Time's running out.
In some of the week's worst environmental news, a stranded oil tanker off the coast of Yemen could make the 1989 Exxon Valdez oil spill "look like a beach party," according to a Bloomberg op-ed published yesterday.
The tanker holds 1.1 million barrels of oil and is pretty much a done-in rust bucket doing its best to stay afloat. In May, Al Jazeera reported that the tanker's "structural integrity is on the verge of collapse" and that disaster is only a matter of time. When it spills or blows, Bloomberg says international trade could be halted for weeks.
Most of the international efforts to help Yemen during its bloody civil war have understandably been directed at reducing loss of life, but a two-month truce between opposing sides has opened a small window for the United Nations to address the time bomb that is the FSO Safer.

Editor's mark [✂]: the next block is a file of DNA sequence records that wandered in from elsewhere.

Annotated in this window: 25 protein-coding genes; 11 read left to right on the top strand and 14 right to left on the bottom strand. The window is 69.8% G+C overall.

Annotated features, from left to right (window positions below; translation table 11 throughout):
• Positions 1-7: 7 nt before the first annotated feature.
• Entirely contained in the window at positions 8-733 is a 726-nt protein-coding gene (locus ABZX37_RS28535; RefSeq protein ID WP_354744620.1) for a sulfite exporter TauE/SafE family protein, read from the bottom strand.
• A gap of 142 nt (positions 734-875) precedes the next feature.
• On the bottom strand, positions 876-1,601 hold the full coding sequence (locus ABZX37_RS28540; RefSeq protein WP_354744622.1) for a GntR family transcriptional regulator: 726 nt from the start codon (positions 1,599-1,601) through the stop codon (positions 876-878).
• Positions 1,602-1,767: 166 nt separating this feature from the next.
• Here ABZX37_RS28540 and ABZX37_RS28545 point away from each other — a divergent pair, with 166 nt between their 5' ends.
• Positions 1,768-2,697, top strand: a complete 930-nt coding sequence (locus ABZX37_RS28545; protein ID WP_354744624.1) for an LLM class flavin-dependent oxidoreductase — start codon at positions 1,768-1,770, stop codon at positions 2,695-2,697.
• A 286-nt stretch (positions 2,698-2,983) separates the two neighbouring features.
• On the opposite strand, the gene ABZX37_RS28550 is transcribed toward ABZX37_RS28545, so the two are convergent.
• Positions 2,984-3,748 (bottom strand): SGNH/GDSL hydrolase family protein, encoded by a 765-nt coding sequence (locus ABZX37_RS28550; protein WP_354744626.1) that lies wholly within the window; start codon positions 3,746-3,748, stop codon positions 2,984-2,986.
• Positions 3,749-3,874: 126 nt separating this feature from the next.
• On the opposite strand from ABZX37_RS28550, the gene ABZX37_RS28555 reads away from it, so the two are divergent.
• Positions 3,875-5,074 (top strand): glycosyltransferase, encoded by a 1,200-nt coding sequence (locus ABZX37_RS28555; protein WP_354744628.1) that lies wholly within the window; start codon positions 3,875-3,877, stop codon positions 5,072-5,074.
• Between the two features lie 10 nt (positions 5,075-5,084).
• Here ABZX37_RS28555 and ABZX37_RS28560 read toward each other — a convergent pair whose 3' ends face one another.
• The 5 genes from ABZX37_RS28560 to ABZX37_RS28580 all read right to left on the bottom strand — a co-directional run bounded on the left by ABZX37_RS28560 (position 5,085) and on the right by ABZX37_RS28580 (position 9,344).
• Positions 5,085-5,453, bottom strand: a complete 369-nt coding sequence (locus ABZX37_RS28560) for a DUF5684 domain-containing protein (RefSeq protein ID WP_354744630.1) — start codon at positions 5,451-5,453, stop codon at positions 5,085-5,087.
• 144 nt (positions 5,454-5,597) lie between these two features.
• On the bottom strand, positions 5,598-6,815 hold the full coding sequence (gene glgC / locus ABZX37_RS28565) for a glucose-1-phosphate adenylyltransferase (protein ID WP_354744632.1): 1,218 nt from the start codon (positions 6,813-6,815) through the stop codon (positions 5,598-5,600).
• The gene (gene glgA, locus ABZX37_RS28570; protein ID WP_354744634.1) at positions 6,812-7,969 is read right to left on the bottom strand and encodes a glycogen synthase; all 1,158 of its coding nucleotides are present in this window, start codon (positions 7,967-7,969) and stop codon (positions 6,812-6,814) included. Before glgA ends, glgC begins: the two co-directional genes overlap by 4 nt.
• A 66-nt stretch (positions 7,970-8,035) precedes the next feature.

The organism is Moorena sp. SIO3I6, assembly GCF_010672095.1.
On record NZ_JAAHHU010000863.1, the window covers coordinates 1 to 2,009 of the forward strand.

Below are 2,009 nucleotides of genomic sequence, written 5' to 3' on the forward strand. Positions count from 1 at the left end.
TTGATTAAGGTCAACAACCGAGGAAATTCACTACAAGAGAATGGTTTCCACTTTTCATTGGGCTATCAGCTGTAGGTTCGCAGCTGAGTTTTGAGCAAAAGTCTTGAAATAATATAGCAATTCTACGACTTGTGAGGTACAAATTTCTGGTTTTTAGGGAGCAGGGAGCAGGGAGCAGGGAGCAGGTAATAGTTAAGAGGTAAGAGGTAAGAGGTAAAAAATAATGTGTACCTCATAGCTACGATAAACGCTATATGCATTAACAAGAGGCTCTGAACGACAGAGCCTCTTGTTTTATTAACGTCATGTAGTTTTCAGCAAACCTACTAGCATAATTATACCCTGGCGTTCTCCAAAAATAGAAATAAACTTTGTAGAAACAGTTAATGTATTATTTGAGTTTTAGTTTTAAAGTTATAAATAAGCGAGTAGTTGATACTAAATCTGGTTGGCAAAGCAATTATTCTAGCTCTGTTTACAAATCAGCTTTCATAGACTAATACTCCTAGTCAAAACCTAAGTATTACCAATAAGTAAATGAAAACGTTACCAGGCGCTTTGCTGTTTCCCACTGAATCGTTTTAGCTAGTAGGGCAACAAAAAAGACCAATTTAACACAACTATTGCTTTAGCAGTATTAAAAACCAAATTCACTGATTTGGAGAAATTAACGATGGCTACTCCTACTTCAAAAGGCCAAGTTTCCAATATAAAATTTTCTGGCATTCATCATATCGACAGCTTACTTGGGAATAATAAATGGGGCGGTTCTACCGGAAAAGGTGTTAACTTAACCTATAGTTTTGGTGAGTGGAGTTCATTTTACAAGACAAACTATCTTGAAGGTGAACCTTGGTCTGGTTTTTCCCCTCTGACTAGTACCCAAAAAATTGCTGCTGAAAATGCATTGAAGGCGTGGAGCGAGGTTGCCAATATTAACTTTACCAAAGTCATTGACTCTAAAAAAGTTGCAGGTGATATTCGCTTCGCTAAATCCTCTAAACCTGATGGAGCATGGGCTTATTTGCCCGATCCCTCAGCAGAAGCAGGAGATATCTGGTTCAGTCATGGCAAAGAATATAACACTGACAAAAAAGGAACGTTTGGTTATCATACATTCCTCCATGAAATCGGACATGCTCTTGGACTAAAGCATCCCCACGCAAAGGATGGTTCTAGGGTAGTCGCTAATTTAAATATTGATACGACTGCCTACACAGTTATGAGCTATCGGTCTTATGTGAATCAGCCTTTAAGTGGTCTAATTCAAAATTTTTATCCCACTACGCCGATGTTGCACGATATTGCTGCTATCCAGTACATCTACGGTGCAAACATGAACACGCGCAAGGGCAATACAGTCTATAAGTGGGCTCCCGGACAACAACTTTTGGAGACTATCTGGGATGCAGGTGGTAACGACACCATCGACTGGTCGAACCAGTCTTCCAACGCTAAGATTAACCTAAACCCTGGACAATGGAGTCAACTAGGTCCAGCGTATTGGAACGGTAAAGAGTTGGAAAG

Bloomberg says the UN has estimated that a Red Sea cleanup would cost around $20 billion, but preventative measures are far less costly. An emergency operation to offload the oil might cost $80 million, with an additional $64 million to replace the ship.
Right now, though, fundraising efforts are short by about $20 million, with the UN even reportedly using crowdfunding the close the gap.
There's no beating around the bush — this sounds like a total global disaster both environmentally and economically.
Hopefully somebody in charge does something, because neither human nor environmental systems can tolerate much more disaster right now.
More on worrisome trends: Scientists Say "No Need to Panic" As Sunspot Pointed at Earth Doubles In Size Again